13. A process according to claim 12 wherein the ice comprises particles small enough that substantially all pass through a 20 mesh U.S. Standard sieve.
14. A process according to claim 12 wherein the water ice comprises a porous cohesive mass having a bulk density of from about 0.20 to about 0.85 grams per cubic centimeter.
15. A product prepared according to the process of claim 1.
The present invention relates to the preparation of carbonated ice products; and particularly, to an improved process which enables the rapid formation of carbon dioxide hydrate by contacting solid water ice or snow with gaseous carbon dioxide.
Gasified ice products are known which, due to the binding of the gas within a chemical gas hydrate complex, have enabled delivery of high volumes of gas from relatively small volumes of ice. These products have shown potential for storage and transport of gases of many types. Typically, the gas will be carbon dioxide and the product will be employed to carbonate an aqueous liquid in the simplified home preparation of carbonated beverages.
For the greatest economy and convenience, it is desirable to incorporate high levels of gas. Unfortunately, the preparation of products having desirably high gas contents at practical rates has heretofore required the use of liquid water which must then be frozen after reaction under high pressures by a highly inefficient process. The form containing the maximum gas content, namely the pure hydrate form, can be achieved by such processes but it is not practical to do so.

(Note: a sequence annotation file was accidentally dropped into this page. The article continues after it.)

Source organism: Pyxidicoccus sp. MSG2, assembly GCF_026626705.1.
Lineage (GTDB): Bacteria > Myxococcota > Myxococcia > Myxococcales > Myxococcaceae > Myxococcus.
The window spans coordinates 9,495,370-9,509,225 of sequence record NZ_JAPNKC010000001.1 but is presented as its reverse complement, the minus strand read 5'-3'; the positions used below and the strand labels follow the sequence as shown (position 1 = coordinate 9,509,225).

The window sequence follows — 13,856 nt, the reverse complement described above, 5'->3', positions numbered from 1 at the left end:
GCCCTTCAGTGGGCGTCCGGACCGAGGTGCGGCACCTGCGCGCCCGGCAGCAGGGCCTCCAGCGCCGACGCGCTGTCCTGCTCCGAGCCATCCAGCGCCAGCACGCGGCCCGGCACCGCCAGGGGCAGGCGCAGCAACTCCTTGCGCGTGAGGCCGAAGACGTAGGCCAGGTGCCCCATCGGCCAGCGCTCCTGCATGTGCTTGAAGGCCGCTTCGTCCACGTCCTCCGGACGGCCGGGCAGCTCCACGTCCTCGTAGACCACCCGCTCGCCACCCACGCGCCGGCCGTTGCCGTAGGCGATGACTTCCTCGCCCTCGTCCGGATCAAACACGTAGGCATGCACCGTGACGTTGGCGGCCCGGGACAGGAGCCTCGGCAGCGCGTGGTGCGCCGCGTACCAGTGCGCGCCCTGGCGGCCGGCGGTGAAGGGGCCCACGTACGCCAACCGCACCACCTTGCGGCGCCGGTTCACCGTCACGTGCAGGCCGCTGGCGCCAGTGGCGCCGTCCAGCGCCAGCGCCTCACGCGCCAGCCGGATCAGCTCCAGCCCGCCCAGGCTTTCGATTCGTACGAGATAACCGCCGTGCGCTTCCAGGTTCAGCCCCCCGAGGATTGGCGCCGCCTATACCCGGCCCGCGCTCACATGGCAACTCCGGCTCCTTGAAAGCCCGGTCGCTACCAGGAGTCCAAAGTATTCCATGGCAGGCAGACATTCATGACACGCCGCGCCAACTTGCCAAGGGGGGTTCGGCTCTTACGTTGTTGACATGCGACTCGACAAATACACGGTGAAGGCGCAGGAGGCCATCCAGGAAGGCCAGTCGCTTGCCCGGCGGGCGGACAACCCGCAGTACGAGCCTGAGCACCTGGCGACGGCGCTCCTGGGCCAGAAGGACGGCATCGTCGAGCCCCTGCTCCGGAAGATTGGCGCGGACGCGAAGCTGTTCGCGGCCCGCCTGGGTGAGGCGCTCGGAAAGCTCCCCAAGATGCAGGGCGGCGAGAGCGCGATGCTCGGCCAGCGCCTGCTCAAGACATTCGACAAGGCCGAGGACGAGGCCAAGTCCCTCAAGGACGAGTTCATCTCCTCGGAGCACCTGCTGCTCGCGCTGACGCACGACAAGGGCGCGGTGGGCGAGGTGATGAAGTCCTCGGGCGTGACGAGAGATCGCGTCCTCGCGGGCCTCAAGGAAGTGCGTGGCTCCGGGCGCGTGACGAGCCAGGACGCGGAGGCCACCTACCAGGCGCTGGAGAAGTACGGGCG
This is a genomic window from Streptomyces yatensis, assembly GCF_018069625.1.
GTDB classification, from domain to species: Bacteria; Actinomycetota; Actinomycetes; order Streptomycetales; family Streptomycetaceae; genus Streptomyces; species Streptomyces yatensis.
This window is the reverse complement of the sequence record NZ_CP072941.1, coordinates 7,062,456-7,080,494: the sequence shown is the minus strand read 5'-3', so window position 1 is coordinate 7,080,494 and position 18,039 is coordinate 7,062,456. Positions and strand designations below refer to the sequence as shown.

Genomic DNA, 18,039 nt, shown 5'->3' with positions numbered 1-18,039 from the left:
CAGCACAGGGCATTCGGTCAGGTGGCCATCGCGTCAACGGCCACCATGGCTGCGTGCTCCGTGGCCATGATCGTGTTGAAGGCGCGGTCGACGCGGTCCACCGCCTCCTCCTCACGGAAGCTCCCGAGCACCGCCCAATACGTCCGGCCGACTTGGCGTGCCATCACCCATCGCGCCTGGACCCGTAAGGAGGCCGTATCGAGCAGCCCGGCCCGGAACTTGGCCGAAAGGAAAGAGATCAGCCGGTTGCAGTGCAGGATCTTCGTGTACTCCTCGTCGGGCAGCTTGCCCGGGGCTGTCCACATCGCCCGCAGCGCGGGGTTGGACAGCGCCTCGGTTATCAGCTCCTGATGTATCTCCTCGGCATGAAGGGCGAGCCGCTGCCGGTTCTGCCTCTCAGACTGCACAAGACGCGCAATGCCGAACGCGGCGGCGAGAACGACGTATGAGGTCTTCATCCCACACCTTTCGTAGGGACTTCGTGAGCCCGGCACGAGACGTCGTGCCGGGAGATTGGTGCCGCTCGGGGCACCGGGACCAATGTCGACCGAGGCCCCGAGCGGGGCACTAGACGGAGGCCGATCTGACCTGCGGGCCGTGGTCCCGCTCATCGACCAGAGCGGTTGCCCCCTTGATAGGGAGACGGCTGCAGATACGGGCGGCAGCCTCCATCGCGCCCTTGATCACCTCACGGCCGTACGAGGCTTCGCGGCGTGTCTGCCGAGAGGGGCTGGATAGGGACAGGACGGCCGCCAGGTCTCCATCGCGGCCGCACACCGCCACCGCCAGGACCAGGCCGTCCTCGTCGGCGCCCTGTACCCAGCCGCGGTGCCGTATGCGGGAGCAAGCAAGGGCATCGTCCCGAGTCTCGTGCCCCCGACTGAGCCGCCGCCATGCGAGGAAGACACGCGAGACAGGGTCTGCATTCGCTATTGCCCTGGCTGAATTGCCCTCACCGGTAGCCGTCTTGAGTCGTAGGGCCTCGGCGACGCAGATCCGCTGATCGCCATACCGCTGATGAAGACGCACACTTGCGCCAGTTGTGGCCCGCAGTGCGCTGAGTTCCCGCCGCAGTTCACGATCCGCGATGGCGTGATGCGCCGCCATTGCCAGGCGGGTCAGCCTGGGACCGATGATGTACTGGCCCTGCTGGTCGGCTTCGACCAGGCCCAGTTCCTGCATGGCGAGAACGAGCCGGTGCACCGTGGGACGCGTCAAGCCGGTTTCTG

Most typically, the preparation of carbonated ice has in its simplest form entailed contacting an aqueous liquid with gaseous carbon dioxide under highly elevated pressures for a period of time sufficient to form a desired level of carbon dioxide hydrate, and then cooling to freeze the resulting product. Such a gas-liquid contact process is disclosed by Barnes et al in U.S. Pat. Nos. 2,975,603; 3,086,370; and 3,217,503.
According to the specific example disclosed in the first-mentioned Barnes et al patent, water was contacted with gaseous carbon dioxide at a pressure of 400 psig at a temperature just above 0° C. After 75 minutes, the vessel was removed from the bath, cooled to freeze the contents, depressurized and opened. Because the entire contents of the reactor must be frozen to achieve a stable product, and the heat transfer characteristics of the aqueous suspension of carbon dioxide hydrate within the reactor are inferior to pure water, freezing is inefficient. Additionally, the freezing must be conducted under a suitably elevated pressure; and in the case of these Barnes et al patents, freezing is conducted within the reactor vessel itself. This freezing step, therefore, severely limits productivity for a given reactor volume. The disclosures of the other two Barnes et al patents are similar in this regard. Moreover, pure hydrate could not be prepared.